The 508 feels a heavy car on the road, but in a good way. It has fine composure and is very reassuring at speed, with a stable and well-planted feel that mimics a luxury exec. It's been developed by people who know what they're doing.
Remember the extra weight of the batteries
The ride can be a little fidgety in town but it is impressive at speed. It also works well on twisting, undulating roads because the quality of the damping is superb. Body motions are controlled fluidly.
The steering is too light at slower speed but is also both crisp and very accurate. It is also unusually dynamic for such a large car, with the front end responding with impressive alacrity. This makes the big 508 feel very agile indeed.
Handling is a match for this eagerness, with lots of grip and a strong front end. It's an easy and rewarding car to thread across twisting B-roads at speed, thanks to its composure, precision and quality of chassis feel.
Just remember the extra weight of the batteries in the back. If you really start to throw it about, you can feel the effect they have, making the rear end react with some extra roll-induced lean that you don't get in the standard 508.
The well-equipped interior is regular 508 fare, save for a stubby and rather cool gearlever (it reminds us of that on a Mercedes SL 63 AMG). It much higher quality than many expect, with some BMW-like attention to detail. Particularly elegant are the glass-covered dials (a 'power' dial replaces the rev counter) and high-res central display screen (with hybrid-monitoring page).
It's very quiet on the move, both in electric and diesel mode, and large (high-set) front seats ease high-mileage use. The rear isn't bad either, but the boot does suffer - due to the batteries and rear axle electric drive, capacity drops from 560 litres to 400 litres (but the higher lip is at least easier to load...).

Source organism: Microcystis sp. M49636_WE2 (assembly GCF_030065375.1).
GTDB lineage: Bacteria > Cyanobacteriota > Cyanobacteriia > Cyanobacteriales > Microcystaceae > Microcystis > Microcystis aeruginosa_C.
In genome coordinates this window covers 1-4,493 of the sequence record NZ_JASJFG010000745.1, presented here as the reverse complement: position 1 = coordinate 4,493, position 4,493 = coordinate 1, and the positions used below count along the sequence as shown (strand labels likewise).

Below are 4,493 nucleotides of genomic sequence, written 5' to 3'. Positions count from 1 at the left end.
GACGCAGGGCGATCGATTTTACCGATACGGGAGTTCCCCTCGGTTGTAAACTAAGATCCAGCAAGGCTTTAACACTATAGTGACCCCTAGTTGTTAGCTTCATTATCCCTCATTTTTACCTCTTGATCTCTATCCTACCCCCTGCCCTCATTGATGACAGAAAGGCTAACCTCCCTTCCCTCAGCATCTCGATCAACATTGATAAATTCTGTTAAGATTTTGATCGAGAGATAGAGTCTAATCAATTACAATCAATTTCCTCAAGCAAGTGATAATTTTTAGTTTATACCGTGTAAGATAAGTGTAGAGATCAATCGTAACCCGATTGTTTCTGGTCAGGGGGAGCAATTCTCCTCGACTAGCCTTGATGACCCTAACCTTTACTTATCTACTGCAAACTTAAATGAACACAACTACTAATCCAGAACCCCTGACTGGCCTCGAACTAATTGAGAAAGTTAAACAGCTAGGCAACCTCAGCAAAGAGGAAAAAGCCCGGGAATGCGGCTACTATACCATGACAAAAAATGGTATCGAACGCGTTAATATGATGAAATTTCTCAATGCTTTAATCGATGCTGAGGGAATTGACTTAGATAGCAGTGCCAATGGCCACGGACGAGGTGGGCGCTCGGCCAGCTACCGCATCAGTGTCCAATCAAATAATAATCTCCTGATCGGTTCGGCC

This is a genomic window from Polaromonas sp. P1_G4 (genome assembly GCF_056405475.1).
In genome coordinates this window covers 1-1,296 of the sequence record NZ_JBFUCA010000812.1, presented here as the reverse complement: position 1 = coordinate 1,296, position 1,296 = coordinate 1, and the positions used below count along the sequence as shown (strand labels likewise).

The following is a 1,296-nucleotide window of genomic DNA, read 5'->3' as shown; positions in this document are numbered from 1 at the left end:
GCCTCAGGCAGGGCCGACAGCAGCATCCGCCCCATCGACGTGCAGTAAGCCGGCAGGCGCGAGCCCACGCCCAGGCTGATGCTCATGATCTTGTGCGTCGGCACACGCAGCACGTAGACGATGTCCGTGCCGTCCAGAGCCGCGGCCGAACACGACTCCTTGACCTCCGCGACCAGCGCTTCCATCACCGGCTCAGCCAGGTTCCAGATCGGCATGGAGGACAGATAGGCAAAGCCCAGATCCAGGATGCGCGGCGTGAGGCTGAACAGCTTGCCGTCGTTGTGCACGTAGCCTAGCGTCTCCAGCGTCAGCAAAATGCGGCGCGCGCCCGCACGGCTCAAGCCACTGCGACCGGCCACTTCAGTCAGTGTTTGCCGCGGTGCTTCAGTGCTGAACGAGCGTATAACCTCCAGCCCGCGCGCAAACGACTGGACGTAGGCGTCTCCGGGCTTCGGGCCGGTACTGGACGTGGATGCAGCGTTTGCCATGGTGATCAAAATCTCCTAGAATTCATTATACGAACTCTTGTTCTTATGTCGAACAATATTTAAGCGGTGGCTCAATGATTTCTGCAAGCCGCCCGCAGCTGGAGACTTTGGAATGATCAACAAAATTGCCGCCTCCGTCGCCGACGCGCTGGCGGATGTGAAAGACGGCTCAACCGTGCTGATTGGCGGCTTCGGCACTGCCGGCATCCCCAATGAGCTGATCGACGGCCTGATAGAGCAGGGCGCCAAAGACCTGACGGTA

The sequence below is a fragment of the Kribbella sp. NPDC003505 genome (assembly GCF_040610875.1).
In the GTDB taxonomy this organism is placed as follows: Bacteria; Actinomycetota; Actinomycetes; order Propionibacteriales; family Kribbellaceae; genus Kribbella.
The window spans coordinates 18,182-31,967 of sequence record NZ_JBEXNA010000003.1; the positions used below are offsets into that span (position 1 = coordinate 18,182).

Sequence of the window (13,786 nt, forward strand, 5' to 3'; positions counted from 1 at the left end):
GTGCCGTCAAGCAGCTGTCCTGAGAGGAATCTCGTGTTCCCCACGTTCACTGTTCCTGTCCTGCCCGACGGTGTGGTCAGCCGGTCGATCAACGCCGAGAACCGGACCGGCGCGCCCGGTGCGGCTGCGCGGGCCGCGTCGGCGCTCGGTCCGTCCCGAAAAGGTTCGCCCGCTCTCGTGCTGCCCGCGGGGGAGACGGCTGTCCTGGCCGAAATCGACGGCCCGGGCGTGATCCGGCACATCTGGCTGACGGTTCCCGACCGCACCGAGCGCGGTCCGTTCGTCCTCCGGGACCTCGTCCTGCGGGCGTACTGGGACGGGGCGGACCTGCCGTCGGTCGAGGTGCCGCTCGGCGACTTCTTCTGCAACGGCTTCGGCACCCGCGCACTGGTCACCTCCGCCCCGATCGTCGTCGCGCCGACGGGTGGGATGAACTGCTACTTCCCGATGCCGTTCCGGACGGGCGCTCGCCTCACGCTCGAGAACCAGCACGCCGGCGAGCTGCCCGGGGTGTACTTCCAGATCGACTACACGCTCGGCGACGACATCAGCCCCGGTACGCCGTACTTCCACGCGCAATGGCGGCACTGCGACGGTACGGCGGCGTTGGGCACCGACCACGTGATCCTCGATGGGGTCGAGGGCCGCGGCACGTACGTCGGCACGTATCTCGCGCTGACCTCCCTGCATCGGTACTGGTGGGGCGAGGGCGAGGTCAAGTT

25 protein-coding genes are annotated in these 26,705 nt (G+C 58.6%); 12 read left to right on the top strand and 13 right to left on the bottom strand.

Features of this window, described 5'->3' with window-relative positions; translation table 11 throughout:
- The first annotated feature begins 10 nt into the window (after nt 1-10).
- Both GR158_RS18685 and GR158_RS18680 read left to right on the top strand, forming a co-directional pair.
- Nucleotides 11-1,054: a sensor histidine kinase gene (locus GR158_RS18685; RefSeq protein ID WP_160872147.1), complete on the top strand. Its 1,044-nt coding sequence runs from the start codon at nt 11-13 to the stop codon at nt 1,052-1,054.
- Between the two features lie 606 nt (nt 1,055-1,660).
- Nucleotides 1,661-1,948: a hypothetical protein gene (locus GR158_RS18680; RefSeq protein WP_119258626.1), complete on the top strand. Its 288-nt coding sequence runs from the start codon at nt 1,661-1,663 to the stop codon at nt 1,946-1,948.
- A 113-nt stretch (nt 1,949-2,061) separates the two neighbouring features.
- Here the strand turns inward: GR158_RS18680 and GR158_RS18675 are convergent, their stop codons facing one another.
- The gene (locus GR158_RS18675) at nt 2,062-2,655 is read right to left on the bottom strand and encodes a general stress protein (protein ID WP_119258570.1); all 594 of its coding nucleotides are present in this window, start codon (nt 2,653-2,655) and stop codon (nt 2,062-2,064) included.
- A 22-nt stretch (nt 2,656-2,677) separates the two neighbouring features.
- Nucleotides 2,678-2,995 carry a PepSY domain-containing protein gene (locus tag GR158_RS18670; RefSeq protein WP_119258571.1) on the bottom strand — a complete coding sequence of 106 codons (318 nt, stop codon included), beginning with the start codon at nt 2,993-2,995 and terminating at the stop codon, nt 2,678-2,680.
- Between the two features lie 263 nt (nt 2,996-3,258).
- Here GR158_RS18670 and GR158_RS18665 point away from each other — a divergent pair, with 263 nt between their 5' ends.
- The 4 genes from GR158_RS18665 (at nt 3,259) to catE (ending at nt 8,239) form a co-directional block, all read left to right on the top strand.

Economy and safety
On-paper statistics - the important ones for business uses, as these are the ones they're taxed on - are superb. The 508 HYbrid4 averages 78.5mpg and emits 95g/km. That beat the current class-leading BMW by a huge margin. The 10% BIK rate for fleet drivers should offset the higher list price: this is a genuinely intriguing costs rival.
So why no five-star rating? Because these are on-paper stats. In practice, the 3008 HYbrid4 hasn't returned anything like this. The jury is thus out on how economical the 508 HYbrid4 actually is.
It's safe, though. The electrical hardware is completely isolated and installed well within the structure of the car, out of harm's way. And the basic 508 architecture has already been proven by Euro NCAP.
The MSN Cars verdict
Is this a BMW-beater? No. The 320d EfficientDynamics is a better car to drive and, as MSN Cars itself proved, could be the more economical car in practice.
The 508 HYbrid4 is nevertheless a delightfully different and intriguing hybrid saloon, though. The basic car has the quality and ability that's not too far off the premium sector: with the extra tax-saving appeal of the HYbrid4 tech, could more people be prepared to discover this?
Here's an extra thought too. Perhaps we've chosen the wrong BMW to compare it with? The 3 Series ActiveHybrid3 gives 508 HYbrid4-style EV running - but also cost £40k, emits 139g/km CO2 and 'only' averages 47.9mpg. Alongside this, is the hybrid 508 a winner after all?
Need to know
Engines: 2.0-litre turbodiesel plus electric motor, six-speed semi-auto transmission, four-wheel drive
Power: 200hp (diesel plus electric)
Torque: 331lb ft (diesel plus electric)
0-62mph: 9.0 seconds
Top speed: 130mph
MPG, combined: 78.5mpg
CO2, tax: 95g/km, 10%